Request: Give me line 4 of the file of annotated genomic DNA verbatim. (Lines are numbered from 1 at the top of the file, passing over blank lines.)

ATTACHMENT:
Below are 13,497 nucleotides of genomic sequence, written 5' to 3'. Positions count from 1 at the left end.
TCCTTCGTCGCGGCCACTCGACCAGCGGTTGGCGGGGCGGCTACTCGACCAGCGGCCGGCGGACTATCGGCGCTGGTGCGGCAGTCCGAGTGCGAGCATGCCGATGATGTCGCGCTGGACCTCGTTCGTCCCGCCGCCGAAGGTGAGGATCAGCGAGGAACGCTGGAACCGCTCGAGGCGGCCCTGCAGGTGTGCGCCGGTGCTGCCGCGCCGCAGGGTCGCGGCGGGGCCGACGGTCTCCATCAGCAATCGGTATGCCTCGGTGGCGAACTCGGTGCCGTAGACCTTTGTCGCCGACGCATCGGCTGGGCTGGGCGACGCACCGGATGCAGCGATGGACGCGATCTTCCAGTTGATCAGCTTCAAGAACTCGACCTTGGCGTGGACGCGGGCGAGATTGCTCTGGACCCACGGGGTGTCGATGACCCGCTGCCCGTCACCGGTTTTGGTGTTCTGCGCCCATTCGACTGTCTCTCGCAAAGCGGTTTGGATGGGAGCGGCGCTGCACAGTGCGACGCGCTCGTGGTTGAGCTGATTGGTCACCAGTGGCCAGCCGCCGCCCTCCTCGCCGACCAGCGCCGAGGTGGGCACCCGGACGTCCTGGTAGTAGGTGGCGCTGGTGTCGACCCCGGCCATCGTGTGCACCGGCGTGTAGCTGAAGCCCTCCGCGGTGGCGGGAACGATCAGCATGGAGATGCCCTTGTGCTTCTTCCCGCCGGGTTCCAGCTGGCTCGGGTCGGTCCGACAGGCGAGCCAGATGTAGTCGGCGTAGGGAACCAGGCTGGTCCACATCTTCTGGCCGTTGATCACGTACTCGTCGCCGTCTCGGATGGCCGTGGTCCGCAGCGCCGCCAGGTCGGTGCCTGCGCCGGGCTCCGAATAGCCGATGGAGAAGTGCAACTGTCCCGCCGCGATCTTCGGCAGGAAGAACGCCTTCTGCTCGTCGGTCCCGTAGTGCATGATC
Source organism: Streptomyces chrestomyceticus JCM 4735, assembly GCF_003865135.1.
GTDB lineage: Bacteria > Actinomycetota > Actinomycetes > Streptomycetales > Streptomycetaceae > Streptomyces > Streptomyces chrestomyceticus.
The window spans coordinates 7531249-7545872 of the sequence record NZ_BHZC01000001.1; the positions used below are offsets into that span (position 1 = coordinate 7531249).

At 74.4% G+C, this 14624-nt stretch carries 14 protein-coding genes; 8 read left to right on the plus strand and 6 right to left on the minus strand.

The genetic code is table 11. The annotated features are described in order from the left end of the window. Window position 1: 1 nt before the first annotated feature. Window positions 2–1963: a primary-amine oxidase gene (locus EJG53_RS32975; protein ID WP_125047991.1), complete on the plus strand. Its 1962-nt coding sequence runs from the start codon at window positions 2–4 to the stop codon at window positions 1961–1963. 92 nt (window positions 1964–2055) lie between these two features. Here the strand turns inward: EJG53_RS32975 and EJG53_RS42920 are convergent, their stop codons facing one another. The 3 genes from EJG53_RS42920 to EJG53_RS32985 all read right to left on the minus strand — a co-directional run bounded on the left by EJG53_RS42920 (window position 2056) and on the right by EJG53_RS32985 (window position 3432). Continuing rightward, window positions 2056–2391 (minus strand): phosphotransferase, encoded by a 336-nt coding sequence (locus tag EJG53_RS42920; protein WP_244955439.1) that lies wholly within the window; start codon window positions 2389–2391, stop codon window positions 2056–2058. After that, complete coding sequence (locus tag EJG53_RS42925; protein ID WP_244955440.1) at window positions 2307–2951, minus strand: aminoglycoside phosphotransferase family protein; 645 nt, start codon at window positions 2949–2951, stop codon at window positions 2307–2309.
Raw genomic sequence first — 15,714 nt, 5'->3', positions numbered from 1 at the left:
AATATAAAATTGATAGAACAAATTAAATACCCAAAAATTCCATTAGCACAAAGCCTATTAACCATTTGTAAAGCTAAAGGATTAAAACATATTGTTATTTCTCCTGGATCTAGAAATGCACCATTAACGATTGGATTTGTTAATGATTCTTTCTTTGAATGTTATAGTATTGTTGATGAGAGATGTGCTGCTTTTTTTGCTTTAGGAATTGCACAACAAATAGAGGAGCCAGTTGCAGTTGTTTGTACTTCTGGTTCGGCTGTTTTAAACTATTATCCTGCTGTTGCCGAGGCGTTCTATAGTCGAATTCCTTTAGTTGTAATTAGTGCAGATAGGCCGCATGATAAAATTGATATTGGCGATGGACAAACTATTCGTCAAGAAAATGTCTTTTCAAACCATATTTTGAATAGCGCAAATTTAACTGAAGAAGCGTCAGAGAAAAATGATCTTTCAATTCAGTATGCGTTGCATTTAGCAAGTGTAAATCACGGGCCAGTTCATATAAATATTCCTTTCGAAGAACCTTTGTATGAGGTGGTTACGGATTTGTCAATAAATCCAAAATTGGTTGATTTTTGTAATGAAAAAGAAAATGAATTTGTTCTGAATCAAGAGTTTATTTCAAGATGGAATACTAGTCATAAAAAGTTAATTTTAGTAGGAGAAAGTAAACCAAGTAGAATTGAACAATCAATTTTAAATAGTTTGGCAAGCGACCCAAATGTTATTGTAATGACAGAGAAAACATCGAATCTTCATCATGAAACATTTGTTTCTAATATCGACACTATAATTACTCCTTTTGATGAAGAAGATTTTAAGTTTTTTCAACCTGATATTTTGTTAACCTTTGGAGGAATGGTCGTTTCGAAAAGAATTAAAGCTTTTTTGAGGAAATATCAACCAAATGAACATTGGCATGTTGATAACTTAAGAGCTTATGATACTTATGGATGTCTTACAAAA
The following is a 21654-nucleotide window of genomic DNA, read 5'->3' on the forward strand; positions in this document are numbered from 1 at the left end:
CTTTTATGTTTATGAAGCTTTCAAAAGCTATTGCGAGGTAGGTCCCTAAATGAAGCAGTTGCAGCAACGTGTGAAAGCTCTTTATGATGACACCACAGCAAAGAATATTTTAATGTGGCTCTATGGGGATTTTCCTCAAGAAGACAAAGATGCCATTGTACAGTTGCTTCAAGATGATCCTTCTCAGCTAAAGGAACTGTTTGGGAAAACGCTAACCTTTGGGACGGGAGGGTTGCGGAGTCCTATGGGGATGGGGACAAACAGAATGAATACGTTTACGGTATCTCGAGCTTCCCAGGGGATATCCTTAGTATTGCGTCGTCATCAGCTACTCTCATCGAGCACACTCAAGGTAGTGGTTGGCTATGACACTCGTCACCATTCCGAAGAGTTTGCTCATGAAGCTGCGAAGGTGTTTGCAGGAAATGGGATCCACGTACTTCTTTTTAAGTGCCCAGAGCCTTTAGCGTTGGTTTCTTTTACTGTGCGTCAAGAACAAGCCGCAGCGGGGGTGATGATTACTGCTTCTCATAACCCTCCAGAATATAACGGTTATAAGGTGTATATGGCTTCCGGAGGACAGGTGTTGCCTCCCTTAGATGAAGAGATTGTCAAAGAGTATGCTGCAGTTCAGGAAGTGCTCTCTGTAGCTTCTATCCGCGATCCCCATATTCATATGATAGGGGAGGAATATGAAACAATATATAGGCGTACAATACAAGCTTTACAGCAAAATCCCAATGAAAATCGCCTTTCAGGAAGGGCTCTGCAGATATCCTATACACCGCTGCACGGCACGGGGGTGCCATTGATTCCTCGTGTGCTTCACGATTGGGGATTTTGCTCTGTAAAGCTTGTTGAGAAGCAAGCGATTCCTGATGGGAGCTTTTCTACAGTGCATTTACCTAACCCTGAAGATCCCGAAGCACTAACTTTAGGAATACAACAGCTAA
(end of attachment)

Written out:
GTDB lineage: Bacteria > Actinomycetota > Actinomycetes > Streptomycetales > Streptomycetaceae > Streptomyces > Streptomyces chrestomyceticus.